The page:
Friday, November 12, 2010

Convene Reads: The Wave

* This photo, of Tahiti's Teahupoo wave, is courtesy of Duncan Rawlinson

I've been meaning to write a new post for a while now, as I've been reading (and am now nearly finished with) this great book called The Wave: In the Pursuit of the Rogues, Freaks and Giants of the Ocean, by Susan Casey, the editor in chief of O, The Oprah Magazine.

I'm a bit nuts about the sea — so it was cool to read about a gathering of others who share the same obsession (albeit in a much more science-y way). Casey writes about the Tenth International Workshop on Wave Hindcasting and Forecasting and Coastal Hazard Symposium, which she attended at Oahu's Turtle Bay Resort in 2007:
Every two years the world's most eminent wave scientists gather somewhere to exchange information, present papers, compare notes, and above all, to argue.
It's a great chapter, providing the reader with some basic wave science — including the fact that, "paradoxically, [a wave] is both an object and a motion" — as well as a lively picture of a conference in action, complete with "a continental breakfast buffet and a traditional Hawaiian blessing to kick things off"; a tiki torch-lit conference luau; and lots of stimulating information and talk — the kind that only face-to-face interaction between individuals who feel passionately about what they do can provide.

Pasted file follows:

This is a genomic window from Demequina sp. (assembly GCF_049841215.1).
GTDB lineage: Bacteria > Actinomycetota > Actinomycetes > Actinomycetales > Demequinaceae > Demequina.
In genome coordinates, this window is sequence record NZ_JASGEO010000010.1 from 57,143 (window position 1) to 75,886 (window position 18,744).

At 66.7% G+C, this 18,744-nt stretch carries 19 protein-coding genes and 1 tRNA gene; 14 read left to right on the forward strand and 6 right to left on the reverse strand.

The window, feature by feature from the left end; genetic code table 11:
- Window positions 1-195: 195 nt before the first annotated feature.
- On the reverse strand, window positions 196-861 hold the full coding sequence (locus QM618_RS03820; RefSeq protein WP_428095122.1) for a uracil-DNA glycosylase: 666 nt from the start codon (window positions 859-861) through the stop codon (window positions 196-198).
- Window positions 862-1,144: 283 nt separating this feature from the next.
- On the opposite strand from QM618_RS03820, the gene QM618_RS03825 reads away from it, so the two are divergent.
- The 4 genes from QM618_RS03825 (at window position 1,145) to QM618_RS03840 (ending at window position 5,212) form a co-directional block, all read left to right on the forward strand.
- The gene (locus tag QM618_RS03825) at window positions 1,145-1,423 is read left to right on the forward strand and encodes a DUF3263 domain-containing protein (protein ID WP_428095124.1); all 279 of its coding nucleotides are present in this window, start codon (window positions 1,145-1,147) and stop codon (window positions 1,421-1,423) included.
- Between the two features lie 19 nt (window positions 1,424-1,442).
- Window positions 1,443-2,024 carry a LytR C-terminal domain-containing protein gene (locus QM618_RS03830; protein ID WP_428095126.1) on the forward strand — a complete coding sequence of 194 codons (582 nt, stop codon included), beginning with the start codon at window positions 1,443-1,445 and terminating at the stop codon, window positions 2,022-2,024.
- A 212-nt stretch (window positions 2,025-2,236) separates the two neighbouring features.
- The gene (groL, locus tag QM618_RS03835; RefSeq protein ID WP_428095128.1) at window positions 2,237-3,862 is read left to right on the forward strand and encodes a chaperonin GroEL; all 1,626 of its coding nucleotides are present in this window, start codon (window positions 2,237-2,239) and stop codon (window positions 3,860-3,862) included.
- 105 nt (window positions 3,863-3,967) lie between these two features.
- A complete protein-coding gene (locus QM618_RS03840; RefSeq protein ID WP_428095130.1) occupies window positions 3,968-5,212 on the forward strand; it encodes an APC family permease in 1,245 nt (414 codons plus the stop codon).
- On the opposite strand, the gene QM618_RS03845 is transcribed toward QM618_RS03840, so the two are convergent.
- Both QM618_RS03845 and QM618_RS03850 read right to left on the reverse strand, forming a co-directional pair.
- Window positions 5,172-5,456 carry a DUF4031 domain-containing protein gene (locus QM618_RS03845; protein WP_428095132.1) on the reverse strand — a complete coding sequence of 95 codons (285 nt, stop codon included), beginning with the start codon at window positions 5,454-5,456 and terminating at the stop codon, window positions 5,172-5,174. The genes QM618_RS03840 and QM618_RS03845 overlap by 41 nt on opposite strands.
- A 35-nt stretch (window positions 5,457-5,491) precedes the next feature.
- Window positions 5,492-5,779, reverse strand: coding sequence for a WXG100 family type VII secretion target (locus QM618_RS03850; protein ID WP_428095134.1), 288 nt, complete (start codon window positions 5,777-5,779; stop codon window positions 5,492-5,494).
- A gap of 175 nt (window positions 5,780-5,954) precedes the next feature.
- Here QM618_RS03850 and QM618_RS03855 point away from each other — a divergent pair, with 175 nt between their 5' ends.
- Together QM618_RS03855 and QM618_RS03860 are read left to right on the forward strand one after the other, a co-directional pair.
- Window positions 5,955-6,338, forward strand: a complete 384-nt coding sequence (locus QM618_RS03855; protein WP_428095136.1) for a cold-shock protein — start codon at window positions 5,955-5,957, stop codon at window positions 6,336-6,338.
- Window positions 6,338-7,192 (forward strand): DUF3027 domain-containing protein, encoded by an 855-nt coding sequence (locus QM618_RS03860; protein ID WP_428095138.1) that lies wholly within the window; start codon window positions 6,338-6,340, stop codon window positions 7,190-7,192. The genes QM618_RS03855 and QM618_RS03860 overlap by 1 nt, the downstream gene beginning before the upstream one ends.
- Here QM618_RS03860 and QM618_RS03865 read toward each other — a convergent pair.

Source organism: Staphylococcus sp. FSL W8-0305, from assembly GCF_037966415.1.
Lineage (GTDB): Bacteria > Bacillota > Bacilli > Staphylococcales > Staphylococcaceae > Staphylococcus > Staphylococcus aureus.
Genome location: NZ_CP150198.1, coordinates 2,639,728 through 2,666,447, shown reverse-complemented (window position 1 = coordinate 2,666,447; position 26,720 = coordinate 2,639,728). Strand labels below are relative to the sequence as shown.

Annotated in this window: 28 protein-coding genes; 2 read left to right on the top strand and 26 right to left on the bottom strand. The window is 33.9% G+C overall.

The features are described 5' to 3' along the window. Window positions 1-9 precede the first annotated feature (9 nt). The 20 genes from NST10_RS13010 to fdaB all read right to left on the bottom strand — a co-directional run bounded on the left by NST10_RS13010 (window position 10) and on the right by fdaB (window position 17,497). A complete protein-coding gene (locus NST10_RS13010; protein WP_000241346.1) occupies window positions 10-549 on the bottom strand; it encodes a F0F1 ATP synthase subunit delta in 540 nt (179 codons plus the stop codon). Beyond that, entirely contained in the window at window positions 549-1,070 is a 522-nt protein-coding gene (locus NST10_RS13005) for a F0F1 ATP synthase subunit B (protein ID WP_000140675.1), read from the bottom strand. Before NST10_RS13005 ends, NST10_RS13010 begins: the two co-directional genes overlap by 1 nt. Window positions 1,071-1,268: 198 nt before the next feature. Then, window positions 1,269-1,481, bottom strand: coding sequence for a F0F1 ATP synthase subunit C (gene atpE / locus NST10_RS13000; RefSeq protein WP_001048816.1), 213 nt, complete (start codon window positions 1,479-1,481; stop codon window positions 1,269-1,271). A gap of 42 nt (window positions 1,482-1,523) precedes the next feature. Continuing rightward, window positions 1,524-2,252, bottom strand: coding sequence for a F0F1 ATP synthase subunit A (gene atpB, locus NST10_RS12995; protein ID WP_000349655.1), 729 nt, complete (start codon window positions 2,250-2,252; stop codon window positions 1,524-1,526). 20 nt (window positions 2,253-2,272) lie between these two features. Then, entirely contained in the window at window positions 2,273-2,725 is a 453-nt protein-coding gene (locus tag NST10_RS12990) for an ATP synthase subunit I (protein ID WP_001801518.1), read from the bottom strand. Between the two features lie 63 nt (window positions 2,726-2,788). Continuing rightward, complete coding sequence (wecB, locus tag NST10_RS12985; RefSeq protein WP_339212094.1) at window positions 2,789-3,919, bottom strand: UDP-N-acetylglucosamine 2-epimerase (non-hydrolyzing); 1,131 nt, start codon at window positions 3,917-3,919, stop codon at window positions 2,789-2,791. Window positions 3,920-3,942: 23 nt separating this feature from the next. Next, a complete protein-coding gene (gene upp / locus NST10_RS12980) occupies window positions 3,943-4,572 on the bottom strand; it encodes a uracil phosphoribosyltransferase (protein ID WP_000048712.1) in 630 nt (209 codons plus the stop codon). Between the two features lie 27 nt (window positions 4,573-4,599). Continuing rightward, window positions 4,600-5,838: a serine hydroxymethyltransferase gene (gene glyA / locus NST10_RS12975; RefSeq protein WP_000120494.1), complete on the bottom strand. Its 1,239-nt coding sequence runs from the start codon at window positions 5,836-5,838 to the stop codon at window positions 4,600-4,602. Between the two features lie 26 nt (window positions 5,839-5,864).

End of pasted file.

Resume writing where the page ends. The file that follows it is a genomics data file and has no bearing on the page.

At any rate, Casey seems to have more than a bit of a crush on surfers, including the almost-household-name Laird Hamilton; and you can tell, as she's attending the conference with the scientists, that part of her wishes she could get back outside with the handsome, daring dudes. She writes (and here I've lifted bits from several pages):
The conference room was large, sunny, and triangular, with walls of windows looking out at the ocean. It was an idyllic place to discuss waves, like sitting in the prow of a glass-hulled boat.

The presentations continued in a blur of wave theory while outside the real waves grew. Surfers streaked past, filling the windows.

So the sessions continued, and people leaned over their laptops and tried not to notice through the windows that playing in the waves looked like a whole lot more fun than writing equations about them.
I'm sure we've all had that experience at one point — especially when you're in a conference room with windows that look out onto the beautiful out-of-doors!

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